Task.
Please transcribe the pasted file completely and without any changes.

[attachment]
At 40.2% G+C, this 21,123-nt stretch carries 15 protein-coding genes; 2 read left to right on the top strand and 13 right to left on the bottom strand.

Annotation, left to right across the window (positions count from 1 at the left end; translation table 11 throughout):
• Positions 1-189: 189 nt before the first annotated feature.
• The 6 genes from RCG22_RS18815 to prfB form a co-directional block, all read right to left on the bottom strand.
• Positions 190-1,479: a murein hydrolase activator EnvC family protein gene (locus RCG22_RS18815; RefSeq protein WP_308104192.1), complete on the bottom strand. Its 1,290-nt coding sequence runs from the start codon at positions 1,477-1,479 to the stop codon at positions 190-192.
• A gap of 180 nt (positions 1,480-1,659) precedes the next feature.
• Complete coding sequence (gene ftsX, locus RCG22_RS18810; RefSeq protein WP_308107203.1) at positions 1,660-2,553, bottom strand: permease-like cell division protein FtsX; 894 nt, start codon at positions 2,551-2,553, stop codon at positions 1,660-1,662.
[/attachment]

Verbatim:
At 40.2% G+C, this 21,123-nt stretch carries 15 protein-coding genes; 2 read left to right on the top strand and 13 right to left on the bottom strand.

Annotation, left to right across the window (positions count from 1 at the left end; translation table 11 throughout):
• Positions 1-189: 189 nt before the first annotated feature.
• The 6 genes from RCG22_RS18815 to prfB form a co-directional block, all read right to left on the bottom strand.
• Positions 190-1,479: a murein hydrolase activator EnvC family protein gene (locus RCG22_RS18815; RefSeq protein WP_308104192.1), complete on the bottom strand. Its 1,290-nt coding sequence runs from the start codon at positions 1,477-1,479 to the stop codon at positions 190-192.
• A gap of 180 nt (positions 1,480-1,659) precedes the next feature.
• Complete coding sequence (gene ftsX, locus RCG22_RS18810; RefSeq protein WP_308107203.1) at positions 1,660-2,553, bottom strand: permease-like cell division protein FtsX; 894 nt, start codon at positions 2,551-2,553, stop codon at positions 1,660-1,662.